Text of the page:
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What the Tour de France teaches us about OpenStack

‎07-08-2014 08:00 AM - edited ‎07-08-2014 02:31 PM

Guest Post by Warren Volkmann
PSO Cloud Writer


The Tour de France – the world’s premier bicycle race – is racing across the French countryside. And while most Americans think of bicycle racing as a battle between individual riders, I see it as the greatest example of open-source collaboration on the planet.


Here’s why. On most days during the three-week tour, a small pack of riders will race away from the main pack – called the peloton. On the long races, the peloton will let them go with a collective shrug. The riders in the main pack aren’t concerned about a breakaway group in the early goings of the race because they all understand the super-human power of their collective will.


The riders in the peloton know that the breakaway group is battling alone against the wind. Over the miles, wind resistance will steadily wear down the small breakaway group. The peloton, on the other hand, is a huge drafting party. The riders at the front take turns splitting the air at top speed. A rider drafting in the middle of the pack uses about a third less energy than a solo rider.


So on they roll, mile after mile, until the riders in the peloton make the collective decision that it is time to “reel them in.” Then, arch rivals become expedient collaborators. The peloton flexes its collective muscle en mass, shifts into high gear and bears down on the early leaders until they are caught and engulfed. Resistance is almost always futile.

Then, as the finish line nears, the real contenders move to the front of the peloton for a breathtaking sprint to the finish line.


Open source is business pelotons

The same thing happens in business. The open source movement has demonstrated the enormous collective power of business competitors when they decide to work together. When rivals cooperate, they can catch and overtake early leaders in the marketplace.


Open-source collaboration in the server market propelled Linux to the top. In the cell phone market, Blackberry and the iPhone had seemingly unassailable leads until 2009 when Google led an open-source community to create the Android software stack for mobile devices. According to Gartner, Android now owns more of the global market for smart phones than all its competitors combined.


OpenStack peloton shifting into gear

In cloud computing, proprietary public clouds broke away early and established a commanding lead. No single company can catch the early leaders. But many companies – working together – can. In 2011, HP and several competitors united to form the OpenStack® Foundation. OpenStack is challenging the public cloud leaders with hybrid cloud technology, which can be either public, private, or both depending on business need.


In the great global peloton that is OpenStack, HP is collaborating with Platinum Members IBM, Rackspace, AT&T, Canonical, Red Hat, Nebula and SUSE. Gold members in the OpenStack pack include Cisco, Intel, VMware, NEC, Hitachi, Cloudscaling, Mirantis and Yahoo! Working together, they are flexing their collective corporate cloud muscle and driving the pace. OpenStack has become the fastest growing initiative in the history of open source.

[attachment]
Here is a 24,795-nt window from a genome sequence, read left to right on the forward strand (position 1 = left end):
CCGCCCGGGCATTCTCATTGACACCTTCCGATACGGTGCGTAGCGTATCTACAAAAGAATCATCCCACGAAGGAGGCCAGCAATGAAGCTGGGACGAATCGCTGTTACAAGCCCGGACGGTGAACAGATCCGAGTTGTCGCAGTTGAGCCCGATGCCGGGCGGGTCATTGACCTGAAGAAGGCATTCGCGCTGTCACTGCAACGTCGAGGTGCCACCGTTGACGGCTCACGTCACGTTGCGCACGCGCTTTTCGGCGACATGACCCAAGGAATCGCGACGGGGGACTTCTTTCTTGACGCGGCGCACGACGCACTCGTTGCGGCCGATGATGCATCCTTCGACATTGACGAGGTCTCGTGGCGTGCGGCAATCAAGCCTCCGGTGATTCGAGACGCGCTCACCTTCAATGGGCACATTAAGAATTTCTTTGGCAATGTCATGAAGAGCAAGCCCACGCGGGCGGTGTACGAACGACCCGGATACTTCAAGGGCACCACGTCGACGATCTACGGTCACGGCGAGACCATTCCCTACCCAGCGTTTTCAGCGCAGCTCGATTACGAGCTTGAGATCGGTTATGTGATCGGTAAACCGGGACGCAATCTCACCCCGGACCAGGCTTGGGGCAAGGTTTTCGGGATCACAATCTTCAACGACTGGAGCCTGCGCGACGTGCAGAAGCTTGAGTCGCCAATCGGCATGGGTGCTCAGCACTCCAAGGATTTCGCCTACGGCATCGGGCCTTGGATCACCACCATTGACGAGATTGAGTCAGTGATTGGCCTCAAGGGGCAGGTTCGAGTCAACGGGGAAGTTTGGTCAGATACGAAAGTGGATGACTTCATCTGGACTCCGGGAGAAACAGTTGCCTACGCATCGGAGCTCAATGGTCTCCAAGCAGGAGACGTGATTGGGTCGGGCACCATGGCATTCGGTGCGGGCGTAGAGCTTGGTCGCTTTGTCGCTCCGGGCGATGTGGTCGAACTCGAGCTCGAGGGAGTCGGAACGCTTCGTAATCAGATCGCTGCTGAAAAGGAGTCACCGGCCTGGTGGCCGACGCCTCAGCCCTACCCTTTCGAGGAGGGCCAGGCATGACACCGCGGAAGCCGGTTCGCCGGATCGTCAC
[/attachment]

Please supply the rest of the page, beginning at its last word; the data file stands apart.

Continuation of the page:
HP is up near the front of the pack, a leading contributor of new OpenStack code. At the announcement of HP Helion, a portfolio of cloud services, HP pledged $1 billion to support and deliver new open source cloud products and platforms.

Like the peloton in the Tour de France, the OpenStack community is shifting gears to reel in the early leaders. The chase is on.

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Warren Volkmann
on ‎07-14-2014 04:24 PM

Author's note: A week after this blog was published, asserting that early breakaway leaders almost always gets caught by the superhuman power of the peloton, the amazing and rare exception happened. German cyclist Tony Martin jumped out to an early lead and outpaced the peloton for almost 100 miles to capture his first stage win of the Tour de France. Martin is a 3-time World Champion Time Trialer -- the fastest rider in the world in  solo duels against the wind. His remarkable endurance allowed him to outpace the pack for hours.


However, the thesis of this blog post isn't completely blown.  The overall race leaders were sitting back in the pack. They collectively decided that Martin, who was 18 minutes back in the overall time standings, was not a serious challenger. Even though he shaved an amazing 8 minutes off his deficit, he was still 10 minutes out of contention for the entire 3-week-long race.


The announcers speculated that the race leaders back in the peloton collectively decided to let Tony Martin go, granting him his first win of a Tour de France stage race.


I think there was another German sporting event in the news last weekend -- one of those ball sports, I believe.

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